Lynn Shelton's Partner Marc Maron Issues Emotional Statement After the Director's Death

Today has seen a lot of loss in Hollywood. Sadly, director Lynn Shelton passed away at the age of [...]

Today has seen a lot of loss in Hollywood. Sadly, director Lynn Shelton passed away at the age of 54 from a previously unknown blood disorder. The filmmaker was known for movies such as Your Sister's Sister, Humpday, and Laggies and directed episodes of many famous television shows ranging from Mad Men and GLOW to The Mindy Project and Fresh Off the Boat. At the time of her passing, the director was in a relationship with Marc Maron, who she directed on GLOW as well as in the film Sword of Trust, and his recent special End Times Fun. In a new statement shared by IndieWire, Maron has commented on the passing of his partner, who he began a relationship with last year.

"I have some awful news. Lynn passed away last night. She collapsed yesterday morning after having been ill for a week," Maron said in a statement. "There was a previously unknown, underlying condition. It was not COVID-19. The doctors could not save her. They tried. Hard. I loved her very much as I know many of you did as well. It's devastating. I am leveled, heartbroken and in complete shock and don't really know how to move forward in this moment. I needed you all to know. I don't know some of you. Some I do. I'm just trying to let the people who were important to her know. She was a beautiful, kind, loving, charismatic artist. Her spirit was pure joy. She made me happy. I made her happy. We were happy. I made her laugh all the time. We laughed a lot. We were starting a life together. I really can't believe what is happening. This is a horrendous, sad loss."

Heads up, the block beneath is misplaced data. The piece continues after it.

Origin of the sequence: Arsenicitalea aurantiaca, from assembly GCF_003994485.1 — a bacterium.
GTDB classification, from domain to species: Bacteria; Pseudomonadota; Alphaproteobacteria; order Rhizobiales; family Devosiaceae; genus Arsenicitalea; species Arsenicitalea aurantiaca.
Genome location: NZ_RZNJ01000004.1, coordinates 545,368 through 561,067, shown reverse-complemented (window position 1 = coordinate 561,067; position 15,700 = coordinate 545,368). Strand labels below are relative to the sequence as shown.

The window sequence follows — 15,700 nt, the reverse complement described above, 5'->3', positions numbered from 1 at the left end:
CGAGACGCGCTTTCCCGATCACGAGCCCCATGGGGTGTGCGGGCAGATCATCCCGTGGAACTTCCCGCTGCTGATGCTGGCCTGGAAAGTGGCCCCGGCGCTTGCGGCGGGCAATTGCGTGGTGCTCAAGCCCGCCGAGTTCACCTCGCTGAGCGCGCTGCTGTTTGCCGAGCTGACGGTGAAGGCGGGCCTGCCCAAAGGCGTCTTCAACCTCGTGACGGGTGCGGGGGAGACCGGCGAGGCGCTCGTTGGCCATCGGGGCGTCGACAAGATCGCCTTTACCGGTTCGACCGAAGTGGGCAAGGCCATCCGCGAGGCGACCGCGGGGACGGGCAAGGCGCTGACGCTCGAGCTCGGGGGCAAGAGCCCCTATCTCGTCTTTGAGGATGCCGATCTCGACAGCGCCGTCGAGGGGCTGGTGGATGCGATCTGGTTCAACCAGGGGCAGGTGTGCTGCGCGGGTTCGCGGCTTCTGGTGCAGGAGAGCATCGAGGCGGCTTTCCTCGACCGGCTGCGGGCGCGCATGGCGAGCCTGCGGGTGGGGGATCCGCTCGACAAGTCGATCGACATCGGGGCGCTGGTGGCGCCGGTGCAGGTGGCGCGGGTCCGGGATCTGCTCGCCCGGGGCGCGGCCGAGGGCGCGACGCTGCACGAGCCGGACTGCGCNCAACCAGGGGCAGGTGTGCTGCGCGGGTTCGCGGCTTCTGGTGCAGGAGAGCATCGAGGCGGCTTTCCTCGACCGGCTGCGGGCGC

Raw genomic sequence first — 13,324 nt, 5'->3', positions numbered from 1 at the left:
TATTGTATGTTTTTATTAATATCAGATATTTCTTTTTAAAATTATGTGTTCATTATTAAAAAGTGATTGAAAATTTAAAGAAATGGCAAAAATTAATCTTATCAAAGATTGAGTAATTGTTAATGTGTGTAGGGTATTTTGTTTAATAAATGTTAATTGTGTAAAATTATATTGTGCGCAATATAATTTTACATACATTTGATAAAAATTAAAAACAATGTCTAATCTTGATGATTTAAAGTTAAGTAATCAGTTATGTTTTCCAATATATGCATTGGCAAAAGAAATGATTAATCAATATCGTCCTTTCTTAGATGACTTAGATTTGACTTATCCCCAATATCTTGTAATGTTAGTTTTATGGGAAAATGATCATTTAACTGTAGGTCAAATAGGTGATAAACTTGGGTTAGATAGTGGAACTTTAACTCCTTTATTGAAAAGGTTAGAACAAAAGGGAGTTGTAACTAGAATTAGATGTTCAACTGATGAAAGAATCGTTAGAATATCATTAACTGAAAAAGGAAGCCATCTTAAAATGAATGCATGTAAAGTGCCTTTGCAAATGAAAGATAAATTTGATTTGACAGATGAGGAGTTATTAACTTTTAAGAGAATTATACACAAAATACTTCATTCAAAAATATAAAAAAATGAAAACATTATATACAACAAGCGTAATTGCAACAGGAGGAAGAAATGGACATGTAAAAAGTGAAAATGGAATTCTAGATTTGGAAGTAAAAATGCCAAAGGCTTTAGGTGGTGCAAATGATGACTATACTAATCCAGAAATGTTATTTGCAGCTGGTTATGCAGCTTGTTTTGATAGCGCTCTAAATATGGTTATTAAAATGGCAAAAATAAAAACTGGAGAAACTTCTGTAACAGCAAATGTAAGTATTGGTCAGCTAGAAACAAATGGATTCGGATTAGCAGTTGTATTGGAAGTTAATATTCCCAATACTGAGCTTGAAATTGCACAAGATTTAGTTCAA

Shelton was known for making low-budget, realistic films that were sometimes made with heavy improvisation. Speaking to the Los Angeles Times back in 2014, Shelton encouraged those who wanted to get into filmmaking to go out, get whatever camera they could, and hit the ground running. "I self-generated my work, and I never went around asking permission to make it. The main reason women make inroads in independent film is that no one has to say, 'I pick you.' I'm not pounding on anybody's door. I'm just making my own way. You can buy a camera for $1,500. It's insane how easy it is to make a movie," she explained.

You can currently watch Shelton's films, Laggies and Outside In, on Netflix.